Unless there is a change in how we speak about drug users, it is easy to justify an environment where treatment and support is shrinking – which it is at an alarming rate.

31 May 2019

Confidence and self-belief are fragile states. For most of us they can either be nurtured or destroyed by the way others describe us. So consider for a moment what terms like “junkie”, “crack-head” or “zombie” do for the self-esteem of people who develop problems with drugs. 

Philadelphia -heroin

Even the less colloquial phrases – like drug-abuser and getting clean (or dirty)  are loaded with judgement. It would be unheard of describe a person with diabetes as having “dirty” blood results but this description is still used for positive drug tests.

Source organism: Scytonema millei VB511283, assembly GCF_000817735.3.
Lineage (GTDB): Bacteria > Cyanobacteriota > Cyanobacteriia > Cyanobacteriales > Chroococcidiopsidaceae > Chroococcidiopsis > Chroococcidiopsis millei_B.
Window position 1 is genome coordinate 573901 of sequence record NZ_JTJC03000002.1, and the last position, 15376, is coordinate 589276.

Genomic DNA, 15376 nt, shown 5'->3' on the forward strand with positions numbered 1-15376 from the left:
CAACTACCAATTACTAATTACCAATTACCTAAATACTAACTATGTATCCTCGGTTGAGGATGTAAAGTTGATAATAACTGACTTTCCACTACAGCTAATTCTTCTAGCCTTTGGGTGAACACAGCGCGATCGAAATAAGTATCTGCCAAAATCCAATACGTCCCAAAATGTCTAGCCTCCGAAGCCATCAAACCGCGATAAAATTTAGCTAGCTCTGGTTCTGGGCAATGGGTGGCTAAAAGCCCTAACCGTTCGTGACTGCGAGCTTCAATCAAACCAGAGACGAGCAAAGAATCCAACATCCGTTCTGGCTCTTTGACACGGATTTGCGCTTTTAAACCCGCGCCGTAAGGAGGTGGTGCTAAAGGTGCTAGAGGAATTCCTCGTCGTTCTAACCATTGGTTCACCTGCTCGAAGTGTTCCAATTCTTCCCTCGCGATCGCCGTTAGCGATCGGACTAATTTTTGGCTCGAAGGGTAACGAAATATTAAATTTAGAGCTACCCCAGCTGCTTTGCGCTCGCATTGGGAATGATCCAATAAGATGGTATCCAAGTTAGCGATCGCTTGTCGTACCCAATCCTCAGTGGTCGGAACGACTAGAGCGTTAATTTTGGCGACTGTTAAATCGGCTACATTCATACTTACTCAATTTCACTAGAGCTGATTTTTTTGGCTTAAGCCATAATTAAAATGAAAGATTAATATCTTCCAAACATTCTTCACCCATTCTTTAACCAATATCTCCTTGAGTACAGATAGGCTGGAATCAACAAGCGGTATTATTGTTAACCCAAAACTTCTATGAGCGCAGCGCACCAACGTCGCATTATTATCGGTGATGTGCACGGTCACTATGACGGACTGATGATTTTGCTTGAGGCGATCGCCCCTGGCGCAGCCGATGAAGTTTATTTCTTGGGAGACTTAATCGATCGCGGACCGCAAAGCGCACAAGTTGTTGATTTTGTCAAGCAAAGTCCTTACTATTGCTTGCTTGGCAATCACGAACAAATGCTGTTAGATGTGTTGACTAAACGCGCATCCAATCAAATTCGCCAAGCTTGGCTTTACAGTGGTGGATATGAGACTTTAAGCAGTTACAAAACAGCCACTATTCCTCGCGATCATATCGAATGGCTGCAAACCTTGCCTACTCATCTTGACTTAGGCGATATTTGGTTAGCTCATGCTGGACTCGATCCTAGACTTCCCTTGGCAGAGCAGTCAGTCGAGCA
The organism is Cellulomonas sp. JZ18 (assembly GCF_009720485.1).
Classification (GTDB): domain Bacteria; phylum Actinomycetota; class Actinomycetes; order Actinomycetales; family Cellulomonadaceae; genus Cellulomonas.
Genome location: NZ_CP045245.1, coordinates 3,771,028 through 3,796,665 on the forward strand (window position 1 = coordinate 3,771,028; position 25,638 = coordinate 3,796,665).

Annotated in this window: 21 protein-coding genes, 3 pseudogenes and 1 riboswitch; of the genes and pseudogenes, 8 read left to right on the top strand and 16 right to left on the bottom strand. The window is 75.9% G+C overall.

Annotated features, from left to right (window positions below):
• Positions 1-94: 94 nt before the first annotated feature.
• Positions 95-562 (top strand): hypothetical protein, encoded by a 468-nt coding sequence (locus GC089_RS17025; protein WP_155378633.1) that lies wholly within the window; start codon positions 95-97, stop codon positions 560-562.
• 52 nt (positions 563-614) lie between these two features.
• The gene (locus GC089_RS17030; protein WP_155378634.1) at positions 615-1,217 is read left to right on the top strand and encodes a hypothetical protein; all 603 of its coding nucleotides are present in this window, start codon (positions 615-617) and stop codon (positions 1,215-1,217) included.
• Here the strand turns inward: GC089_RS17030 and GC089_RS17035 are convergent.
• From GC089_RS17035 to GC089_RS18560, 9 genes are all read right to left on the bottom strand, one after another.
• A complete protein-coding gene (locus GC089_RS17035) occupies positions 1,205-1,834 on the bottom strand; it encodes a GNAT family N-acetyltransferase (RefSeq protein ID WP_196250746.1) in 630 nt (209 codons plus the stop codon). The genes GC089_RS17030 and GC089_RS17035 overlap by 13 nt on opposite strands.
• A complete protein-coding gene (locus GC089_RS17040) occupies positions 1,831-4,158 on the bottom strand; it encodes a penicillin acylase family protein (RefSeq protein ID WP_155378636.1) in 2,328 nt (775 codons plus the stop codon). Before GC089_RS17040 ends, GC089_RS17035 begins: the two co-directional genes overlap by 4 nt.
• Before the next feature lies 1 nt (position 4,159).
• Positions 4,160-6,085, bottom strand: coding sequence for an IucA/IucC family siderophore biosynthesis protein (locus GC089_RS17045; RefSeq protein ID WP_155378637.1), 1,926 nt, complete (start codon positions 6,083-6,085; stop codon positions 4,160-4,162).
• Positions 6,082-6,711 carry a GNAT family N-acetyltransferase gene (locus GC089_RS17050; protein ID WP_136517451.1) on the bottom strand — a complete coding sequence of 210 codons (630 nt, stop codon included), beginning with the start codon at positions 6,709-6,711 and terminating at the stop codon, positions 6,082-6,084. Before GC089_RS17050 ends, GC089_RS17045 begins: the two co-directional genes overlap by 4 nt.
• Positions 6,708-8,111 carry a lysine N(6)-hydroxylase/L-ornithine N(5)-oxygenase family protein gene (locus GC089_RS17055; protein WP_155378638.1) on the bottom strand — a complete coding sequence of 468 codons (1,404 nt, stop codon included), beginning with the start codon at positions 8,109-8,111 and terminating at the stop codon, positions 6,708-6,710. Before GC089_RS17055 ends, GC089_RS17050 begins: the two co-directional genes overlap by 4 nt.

The solution seems easy. We should just avoid using loaded language and derogatory terms to describe people who find themselves in this situation. After all this is not a niche group, hundreds of thousands of people have problems with drugs and alcohol, so a change in vocabulary could have a significant impact. 
The stigma associated with problem drug use is likely to have deterred many from seeking help as they either don’t recognise themselves as fitting with a stereotype or are perhaps too ashamed to speak to anyone.
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